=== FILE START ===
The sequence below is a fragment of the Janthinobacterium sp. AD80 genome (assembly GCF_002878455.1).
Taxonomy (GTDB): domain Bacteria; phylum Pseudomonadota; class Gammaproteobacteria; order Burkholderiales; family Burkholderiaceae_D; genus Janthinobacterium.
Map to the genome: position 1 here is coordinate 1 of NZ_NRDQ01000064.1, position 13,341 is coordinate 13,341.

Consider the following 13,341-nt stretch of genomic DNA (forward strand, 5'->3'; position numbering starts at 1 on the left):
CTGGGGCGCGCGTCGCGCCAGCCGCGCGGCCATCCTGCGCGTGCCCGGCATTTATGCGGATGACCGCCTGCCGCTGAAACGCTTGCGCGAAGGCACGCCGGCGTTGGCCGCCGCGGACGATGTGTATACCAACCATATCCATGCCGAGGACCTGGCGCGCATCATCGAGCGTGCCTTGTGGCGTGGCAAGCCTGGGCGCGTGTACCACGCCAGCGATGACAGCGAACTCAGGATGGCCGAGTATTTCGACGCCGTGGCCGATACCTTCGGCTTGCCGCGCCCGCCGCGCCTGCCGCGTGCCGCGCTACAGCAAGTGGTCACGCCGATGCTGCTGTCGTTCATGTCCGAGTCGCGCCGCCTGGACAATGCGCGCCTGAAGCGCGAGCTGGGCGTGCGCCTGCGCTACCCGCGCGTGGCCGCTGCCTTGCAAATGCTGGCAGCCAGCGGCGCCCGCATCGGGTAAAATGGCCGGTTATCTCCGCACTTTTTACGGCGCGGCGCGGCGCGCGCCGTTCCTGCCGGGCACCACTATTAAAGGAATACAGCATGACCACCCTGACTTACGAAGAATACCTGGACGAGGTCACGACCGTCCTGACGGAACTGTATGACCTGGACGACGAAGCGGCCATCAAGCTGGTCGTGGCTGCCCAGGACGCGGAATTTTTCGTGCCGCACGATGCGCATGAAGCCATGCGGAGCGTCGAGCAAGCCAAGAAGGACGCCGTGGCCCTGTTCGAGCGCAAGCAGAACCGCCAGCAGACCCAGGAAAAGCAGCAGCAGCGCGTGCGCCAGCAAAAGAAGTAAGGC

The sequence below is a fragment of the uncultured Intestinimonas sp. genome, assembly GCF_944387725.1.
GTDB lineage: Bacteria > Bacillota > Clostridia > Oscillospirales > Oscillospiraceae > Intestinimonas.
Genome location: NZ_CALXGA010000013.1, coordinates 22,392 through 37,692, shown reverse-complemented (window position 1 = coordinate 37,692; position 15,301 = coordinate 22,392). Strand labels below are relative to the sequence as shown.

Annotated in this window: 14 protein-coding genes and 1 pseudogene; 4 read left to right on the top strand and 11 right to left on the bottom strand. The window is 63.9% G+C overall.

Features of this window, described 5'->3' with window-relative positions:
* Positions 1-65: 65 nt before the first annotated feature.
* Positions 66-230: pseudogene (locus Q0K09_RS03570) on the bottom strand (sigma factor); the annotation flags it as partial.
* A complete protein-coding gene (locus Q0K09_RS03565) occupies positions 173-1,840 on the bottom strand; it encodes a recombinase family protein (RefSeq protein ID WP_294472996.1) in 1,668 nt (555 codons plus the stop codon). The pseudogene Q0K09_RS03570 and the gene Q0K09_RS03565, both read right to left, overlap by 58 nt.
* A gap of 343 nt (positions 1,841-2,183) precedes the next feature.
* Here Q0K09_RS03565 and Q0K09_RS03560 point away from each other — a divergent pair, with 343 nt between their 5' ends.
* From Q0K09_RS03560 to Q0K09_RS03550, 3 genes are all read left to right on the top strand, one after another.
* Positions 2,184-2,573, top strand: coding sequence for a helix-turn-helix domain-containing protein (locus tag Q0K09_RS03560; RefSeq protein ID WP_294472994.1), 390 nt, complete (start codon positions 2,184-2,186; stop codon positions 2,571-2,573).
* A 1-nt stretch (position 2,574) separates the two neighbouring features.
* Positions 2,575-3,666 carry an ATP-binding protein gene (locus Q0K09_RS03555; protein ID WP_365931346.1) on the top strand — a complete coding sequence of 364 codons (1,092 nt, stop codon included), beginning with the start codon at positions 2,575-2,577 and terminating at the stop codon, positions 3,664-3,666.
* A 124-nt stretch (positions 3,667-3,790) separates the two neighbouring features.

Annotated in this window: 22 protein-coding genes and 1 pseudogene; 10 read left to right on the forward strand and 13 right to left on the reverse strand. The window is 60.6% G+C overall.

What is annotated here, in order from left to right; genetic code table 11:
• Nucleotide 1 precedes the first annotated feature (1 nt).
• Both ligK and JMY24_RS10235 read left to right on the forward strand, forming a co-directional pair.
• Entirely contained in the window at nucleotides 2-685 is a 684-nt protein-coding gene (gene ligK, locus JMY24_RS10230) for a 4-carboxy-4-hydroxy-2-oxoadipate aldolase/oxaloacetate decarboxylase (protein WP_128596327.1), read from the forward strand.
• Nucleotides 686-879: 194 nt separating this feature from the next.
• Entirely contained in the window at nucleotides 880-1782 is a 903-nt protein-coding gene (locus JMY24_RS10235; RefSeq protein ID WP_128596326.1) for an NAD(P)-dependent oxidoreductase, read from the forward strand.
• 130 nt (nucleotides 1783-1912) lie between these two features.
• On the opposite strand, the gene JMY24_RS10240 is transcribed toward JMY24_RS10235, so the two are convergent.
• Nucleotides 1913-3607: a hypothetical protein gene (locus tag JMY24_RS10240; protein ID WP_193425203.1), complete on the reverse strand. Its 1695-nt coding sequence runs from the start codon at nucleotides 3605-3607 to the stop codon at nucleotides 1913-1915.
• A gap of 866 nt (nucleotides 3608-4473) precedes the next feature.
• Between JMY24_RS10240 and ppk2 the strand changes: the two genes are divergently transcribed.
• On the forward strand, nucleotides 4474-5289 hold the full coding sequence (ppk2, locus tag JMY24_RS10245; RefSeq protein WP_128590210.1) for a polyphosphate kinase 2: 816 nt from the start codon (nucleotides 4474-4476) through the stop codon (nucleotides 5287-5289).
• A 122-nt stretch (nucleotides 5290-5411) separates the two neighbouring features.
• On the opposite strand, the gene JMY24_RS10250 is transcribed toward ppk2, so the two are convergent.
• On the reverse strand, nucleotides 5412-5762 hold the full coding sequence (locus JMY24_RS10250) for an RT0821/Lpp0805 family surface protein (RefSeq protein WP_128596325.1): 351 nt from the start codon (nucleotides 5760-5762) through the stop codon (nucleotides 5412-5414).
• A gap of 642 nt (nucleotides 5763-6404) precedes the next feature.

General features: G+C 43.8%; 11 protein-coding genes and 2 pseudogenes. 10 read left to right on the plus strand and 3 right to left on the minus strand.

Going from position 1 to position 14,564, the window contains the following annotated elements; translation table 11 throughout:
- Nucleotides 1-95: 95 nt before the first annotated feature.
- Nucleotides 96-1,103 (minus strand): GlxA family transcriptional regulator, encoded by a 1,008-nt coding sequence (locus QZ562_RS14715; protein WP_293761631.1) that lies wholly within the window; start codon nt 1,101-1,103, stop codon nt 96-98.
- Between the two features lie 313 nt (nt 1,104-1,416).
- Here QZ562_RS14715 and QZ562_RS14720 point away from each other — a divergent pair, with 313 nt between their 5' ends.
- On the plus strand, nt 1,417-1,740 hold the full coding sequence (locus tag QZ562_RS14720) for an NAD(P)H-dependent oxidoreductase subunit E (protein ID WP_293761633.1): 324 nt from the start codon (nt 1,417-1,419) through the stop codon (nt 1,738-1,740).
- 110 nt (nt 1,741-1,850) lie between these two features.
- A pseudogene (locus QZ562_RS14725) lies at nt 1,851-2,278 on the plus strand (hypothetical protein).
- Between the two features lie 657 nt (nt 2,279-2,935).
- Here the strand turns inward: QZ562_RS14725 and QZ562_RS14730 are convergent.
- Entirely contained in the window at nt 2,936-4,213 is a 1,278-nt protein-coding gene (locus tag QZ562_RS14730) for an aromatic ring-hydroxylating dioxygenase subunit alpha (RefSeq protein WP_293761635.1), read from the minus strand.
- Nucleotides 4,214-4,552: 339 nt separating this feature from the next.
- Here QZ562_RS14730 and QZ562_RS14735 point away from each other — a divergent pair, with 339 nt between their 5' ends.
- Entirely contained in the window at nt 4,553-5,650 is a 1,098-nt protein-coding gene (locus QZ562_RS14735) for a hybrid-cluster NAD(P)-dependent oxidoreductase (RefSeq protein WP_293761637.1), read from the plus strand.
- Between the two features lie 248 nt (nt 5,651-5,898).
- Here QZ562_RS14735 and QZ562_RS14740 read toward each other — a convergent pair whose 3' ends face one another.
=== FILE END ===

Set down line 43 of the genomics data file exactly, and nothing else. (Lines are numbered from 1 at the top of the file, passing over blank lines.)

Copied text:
- Here QZ562_RS14715 and QZ562_RS14720 point away from each other — a divergent pair, with 313 nt between their 5' ends.